Basically, that means the distance where the OPPOSITE nipple heads touch the "tire side" of the rim must match your existing rim.

    A picture of the "ding" may be useful.

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    Quote Originally Posted by seevy1 View Post
    Thanks, FB! My next question then, assuming I can't get the dent out, is where would I find a place/site that sells JUST rims?? I've Googled, ebay'd, CL'd and I can't seem to find anything.

    Thanks, again!
    Niagara Cycle has a decent selection:
    http://www.niagaracycle.com/index.php?cPath=9_93

    But your bike shop should have some or at least be able to order them. If you want to reuse your current spokes then you need to get a rim with about the same ERD (effective rim diameter) as your old rim so the spoke length will be the same.

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    Quote Originally Posted by seevy1 View Post
    Thanks, FB! My next question then, assuming I can't get the dent out, is where would I find a place/site that sells JUST rims?? I've Googled, ebay'd, CL'd and I can't seem to find anything.

    Thanks, again!
    If you're going to have a shop do the work, let them supply the rim.

    3 reasons for this.

    1- shipping on single rims can be expensive, with a decent risk of bending in transit. Odds are the shop will bundle the rim purchase with others saving some dough, and reducing risk of transit damage.
    2- many builders have 2 prices for building (whether they tell you or not) and quietly add back some or all of what they expected to make on the sale of the rim when they quote the labor.
    3- letting the shop supply the rim eliminates the "rim problem" excuse if the build doesn't hold up, since they're responsible either way.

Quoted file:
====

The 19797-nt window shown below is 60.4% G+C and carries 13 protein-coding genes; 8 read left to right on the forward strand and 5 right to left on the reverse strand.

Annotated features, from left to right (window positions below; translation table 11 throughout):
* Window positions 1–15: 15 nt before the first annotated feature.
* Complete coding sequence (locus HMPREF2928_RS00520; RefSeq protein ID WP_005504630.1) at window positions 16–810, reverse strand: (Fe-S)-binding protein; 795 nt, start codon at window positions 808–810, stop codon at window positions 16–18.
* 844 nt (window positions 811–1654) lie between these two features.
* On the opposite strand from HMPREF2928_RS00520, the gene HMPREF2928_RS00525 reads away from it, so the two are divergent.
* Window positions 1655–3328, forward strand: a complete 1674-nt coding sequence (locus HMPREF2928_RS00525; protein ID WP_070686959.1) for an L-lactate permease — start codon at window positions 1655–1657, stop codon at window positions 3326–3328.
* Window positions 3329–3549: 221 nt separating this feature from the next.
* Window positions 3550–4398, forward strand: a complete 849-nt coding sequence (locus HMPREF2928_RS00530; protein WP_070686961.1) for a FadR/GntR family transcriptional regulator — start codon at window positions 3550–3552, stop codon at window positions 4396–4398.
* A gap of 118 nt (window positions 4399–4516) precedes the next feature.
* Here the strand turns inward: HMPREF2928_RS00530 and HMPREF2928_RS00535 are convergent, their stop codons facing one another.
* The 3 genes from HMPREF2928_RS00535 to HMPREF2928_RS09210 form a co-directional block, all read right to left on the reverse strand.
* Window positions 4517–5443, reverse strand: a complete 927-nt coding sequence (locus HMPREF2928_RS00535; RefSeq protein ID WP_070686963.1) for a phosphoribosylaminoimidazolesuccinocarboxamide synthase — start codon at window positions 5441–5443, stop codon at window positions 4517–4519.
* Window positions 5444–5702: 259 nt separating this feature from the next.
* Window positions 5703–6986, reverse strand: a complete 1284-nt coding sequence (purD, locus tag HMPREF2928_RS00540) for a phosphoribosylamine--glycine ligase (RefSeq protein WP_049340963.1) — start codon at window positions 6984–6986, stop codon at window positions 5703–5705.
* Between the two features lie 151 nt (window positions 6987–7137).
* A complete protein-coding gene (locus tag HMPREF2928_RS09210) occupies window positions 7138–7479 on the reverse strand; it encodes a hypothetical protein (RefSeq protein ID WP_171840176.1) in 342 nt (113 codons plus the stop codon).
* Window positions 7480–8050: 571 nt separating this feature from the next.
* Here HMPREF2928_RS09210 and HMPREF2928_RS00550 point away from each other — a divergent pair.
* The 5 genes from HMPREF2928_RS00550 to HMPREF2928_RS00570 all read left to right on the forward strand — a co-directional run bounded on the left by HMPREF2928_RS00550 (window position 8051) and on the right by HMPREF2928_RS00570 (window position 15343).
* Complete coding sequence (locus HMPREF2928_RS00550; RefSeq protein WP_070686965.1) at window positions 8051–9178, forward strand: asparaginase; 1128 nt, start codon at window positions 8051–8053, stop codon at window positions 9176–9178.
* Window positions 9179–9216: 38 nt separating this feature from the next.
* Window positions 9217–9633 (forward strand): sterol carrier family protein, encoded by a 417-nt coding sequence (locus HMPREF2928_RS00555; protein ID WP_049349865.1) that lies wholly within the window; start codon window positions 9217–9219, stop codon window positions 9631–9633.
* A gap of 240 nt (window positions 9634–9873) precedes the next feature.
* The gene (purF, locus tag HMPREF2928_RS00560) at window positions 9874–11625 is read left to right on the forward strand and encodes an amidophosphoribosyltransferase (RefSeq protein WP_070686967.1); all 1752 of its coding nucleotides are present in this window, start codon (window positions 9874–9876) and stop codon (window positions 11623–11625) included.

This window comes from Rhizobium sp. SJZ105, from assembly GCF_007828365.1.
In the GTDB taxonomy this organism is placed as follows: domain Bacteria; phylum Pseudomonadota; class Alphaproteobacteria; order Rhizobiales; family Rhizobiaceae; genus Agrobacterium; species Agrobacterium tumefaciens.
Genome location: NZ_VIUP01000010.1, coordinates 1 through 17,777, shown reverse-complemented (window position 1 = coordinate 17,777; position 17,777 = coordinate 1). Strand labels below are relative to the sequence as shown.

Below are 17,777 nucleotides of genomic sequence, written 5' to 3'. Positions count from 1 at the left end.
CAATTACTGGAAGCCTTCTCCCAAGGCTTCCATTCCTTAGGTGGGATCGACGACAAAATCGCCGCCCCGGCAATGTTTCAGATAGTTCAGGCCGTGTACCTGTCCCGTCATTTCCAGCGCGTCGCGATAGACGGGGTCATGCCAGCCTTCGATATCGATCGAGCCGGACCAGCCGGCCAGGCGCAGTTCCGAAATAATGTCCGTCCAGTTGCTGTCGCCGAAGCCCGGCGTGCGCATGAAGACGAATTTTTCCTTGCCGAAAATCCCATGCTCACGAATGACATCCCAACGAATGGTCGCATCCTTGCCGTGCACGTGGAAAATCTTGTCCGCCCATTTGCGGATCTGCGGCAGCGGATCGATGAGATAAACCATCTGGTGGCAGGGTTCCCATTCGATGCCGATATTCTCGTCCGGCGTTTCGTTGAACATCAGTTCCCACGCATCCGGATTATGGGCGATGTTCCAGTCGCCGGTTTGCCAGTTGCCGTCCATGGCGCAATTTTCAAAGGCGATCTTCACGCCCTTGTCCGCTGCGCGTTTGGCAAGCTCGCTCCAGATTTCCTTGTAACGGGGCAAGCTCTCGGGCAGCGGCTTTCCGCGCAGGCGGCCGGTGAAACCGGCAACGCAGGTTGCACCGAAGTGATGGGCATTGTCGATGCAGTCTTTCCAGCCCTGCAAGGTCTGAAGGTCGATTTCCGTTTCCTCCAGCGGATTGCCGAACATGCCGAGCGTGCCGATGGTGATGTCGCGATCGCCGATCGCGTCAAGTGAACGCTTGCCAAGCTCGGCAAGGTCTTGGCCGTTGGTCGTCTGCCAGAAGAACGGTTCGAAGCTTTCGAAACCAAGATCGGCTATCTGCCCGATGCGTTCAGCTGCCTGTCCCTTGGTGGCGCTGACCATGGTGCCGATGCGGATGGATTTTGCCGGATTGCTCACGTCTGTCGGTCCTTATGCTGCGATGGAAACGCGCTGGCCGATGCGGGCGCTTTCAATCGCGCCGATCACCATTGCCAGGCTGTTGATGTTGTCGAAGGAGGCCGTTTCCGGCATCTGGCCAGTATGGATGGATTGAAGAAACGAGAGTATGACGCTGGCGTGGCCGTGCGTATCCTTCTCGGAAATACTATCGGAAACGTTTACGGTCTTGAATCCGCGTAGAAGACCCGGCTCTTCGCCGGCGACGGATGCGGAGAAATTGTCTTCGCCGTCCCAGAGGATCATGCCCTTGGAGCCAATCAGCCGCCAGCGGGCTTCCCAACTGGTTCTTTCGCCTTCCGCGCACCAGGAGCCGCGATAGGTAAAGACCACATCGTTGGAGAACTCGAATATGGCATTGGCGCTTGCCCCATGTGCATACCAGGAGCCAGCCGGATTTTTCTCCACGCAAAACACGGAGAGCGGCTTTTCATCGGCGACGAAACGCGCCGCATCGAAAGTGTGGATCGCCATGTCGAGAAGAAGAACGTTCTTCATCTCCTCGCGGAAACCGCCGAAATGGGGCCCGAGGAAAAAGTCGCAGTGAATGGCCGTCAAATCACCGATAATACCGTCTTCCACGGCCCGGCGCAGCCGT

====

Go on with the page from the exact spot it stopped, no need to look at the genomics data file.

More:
You might check for availability and price and send your wheel (or just the hub) to someone like mrrabbit here on the forum, or yellowjersry.org who stocks a large number of rims and does great work at a decent price. Shipping for a wheel or rim is just about the same, and wheels hold up much better in transit than solo rims.

    That covers the options, but don't give up on fixing the blip, since that's doable 95% or the time.
    FB
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    WARNING, I'm from New York. Thin skinned people should maintain safe distance.

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    It is actually often cheaper to buy a new machine built wheel than to buy a lone im and spokes and pay for someone to lace it up. A properly hand built wheel, however, is generally more duable than a machine built one, but careful hand tensioing of the machine built wheel will narrow the gap considerably.

    I would only get a new rim laced onto an old hub if it is a good quality hub or desireable in some other way (like it is the original equipment on a vintage bike, for example). Or maybe if I was lacing the rim myself as practice. Otherwise it is usually a better deal to get a macine built wheel.